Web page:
The Callindra Chronicles Chapter 2

Callindra woke, her head throbbing with pain like she had never experienced before.  Her leg felt as though it was on fire but there was a cool cloth on her forehead and the room had a pleasant scent.  A chipped porcelain vase had a bouquet of tiny white flowers that almost seemed to be shining against the dark green of the leaves.

She had a vague memory of a kind face after that bear horribly slain her pursuer and attacked her.  The bear!  Her leg!  Callindra struggled to sit up.

“Whoa there youngling, you aren’t ready for that yet.  Let’s not do any further damage to that leg of yours; I’m no healer and the set isn’t the best in the world.”  She hadn’t heard the man enter the room although he was at her bedside.  His steel-gray hair was bound in a wrist-thick braid down his back and his face was care-worn with age but still showed the vigor of a much younger man.

“Where am I?” Her voice was thick with pain and came out with a croak.

“The guest room of my house, do you remember what happened?  I’m sorry, there’s no need to answer or think about that now.  Just know that you’re safe.”  He set a bowl of broth on the bedside table.

“The bear?” She managed to say.

“If you can drink some of this broth you’ll see it’s from a bear stew.”  He said with a chuckle, “Maybe eating some of your attacker will give you more strength to recover.”

Callindra let him help her to sit up; his strangely callused hands were surprisingly strong.  She was only able to drink half of the broth in the roughly carved wooden bowl before her head was spinning too much.  He offered some more doctored wine and she took a couple swallows.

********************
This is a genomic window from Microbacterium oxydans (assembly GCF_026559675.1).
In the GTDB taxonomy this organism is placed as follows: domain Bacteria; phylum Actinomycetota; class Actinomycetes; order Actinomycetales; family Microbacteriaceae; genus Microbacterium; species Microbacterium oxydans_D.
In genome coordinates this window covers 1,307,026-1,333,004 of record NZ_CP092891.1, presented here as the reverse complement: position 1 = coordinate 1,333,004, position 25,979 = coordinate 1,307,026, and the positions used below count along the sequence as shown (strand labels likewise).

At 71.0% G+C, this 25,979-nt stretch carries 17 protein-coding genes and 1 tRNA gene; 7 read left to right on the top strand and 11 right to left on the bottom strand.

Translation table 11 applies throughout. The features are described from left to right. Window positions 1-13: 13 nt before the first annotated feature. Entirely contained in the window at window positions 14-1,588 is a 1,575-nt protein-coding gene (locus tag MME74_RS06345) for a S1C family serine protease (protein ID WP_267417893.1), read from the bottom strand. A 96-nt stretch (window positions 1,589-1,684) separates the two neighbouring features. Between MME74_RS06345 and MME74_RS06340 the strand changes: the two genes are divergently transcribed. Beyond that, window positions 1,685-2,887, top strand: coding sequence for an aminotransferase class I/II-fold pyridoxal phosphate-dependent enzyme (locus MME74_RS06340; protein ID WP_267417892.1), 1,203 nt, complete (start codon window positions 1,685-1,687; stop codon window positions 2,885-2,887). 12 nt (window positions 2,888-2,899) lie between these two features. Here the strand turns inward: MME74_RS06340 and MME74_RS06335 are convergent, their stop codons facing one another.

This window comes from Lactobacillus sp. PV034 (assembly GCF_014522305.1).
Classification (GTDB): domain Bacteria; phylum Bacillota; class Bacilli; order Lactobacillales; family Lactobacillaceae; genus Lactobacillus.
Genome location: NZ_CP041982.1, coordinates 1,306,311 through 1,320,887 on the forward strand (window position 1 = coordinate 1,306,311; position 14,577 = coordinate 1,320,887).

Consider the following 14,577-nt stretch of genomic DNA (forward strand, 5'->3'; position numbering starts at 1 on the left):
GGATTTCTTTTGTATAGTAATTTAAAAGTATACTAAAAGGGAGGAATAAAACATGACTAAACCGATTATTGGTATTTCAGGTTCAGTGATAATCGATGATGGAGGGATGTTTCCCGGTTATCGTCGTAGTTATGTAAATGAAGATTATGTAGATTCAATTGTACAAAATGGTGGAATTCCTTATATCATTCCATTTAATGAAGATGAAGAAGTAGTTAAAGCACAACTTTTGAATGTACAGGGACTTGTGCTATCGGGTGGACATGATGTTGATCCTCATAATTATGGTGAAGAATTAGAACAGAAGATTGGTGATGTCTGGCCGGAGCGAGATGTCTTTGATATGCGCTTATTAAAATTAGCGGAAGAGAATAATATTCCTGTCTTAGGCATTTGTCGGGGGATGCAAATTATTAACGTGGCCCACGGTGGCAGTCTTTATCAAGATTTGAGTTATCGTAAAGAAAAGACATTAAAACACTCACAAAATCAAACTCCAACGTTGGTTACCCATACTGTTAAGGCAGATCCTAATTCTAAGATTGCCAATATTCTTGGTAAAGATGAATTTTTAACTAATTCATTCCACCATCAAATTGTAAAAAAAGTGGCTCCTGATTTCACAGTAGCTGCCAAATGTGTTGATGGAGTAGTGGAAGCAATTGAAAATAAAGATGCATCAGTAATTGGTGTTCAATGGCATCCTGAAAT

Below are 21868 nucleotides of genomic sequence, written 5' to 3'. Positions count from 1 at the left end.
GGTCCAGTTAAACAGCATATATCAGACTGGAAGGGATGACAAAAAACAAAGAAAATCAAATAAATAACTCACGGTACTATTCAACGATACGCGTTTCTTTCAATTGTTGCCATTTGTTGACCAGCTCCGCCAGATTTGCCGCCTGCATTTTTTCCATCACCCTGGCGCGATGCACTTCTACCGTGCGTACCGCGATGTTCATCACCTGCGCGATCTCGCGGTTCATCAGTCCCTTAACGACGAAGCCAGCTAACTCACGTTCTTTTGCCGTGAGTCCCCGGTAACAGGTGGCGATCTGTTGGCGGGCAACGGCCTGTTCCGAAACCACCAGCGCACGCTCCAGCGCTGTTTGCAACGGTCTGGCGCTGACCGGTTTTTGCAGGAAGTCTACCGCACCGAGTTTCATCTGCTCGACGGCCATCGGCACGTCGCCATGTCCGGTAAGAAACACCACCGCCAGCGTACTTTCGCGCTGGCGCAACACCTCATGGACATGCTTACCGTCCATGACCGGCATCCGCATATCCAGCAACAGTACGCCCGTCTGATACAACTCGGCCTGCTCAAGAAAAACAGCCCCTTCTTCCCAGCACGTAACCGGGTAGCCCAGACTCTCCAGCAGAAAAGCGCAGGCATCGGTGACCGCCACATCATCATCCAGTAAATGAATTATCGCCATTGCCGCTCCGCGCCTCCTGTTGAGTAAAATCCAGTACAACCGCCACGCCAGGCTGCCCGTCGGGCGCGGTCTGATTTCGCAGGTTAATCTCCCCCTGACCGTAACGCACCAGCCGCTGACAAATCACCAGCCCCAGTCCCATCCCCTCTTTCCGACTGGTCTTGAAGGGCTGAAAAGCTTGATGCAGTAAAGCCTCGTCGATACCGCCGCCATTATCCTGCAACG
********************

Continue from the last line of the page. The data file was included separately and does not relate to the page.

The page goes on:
She seemed to be having trouble focusing her eyes but still locked her gaze with his, “Who are you?”

“My apologies, my name is Glarian.”  He said, sketching a bow, “What is yours?”

“Callindra.”  Her eyes closed and she drifted off to sleep with a mild frown on her face.

The first snow of the season would be coming in the next day or two; Glarian could smell it on the North Wind and feel the weather change.  His joints and an old scar or two ached more than usual this morning.  In spite of the extra soreness he always practiced the Korumn each morning just before the sun rose, the ancient sword forms helped to keep him flexible and ready for whatever the world decided to throw in his path.

After his morning routine, Glarian made the short walk to the river and dipped enough water for two days.  His young charge was becoming increasingly irritable and he was pretty sure she wasn’t going to be able to take the Belladonna tincture anymore.  The traveling Healer hadn’t been by lately and he guessed the old woman was finished traveling for the winter and was back at her winter home in the Lord’s compound.

He went back into the house and unbuckled Sakar, his Greatsword, and hung her back on the wall.  It wouldn’t do to show up in town with that massive blade, he didn’t want rumors that he was breaking his oath to get back to the Inquisitors of The Order.

Glarian stoked the fire, adding some additional wood to ward off the chill breeze that was forcing its way through the shutters.  He put some water on for tea and porridge, and then began laying out dishes for breakfast.

Sounds of stirring came from the next room, shortly followed by an outburst from Callindra, “Gods and Demons do you have to make so much noise?”

He was whistling a merry tune when he brought in her breakfast.  In addition to her porridge, he also brought a small basket of apples, a loaf of bread, a large pitcher of water and a wedge of cheese.  Her eyes widened slightly at the extra food.  The tiny potbelly stove in her room was cold, but he brought the makings of a fire as well.

“What’s this?”  She was sitting up, the stubborn thing.

“I need to go to town, we need supplies for winter.  I will be gone for a couple days so this extra is to tide you over until I get back.”  He said, starting a tiny fire in her stove with a coal he had brought from the main room.  “Can you read?”

She blinked at the sudden change of subject, “Uh, a little bit.  The Holy Texts never really appealed to me.”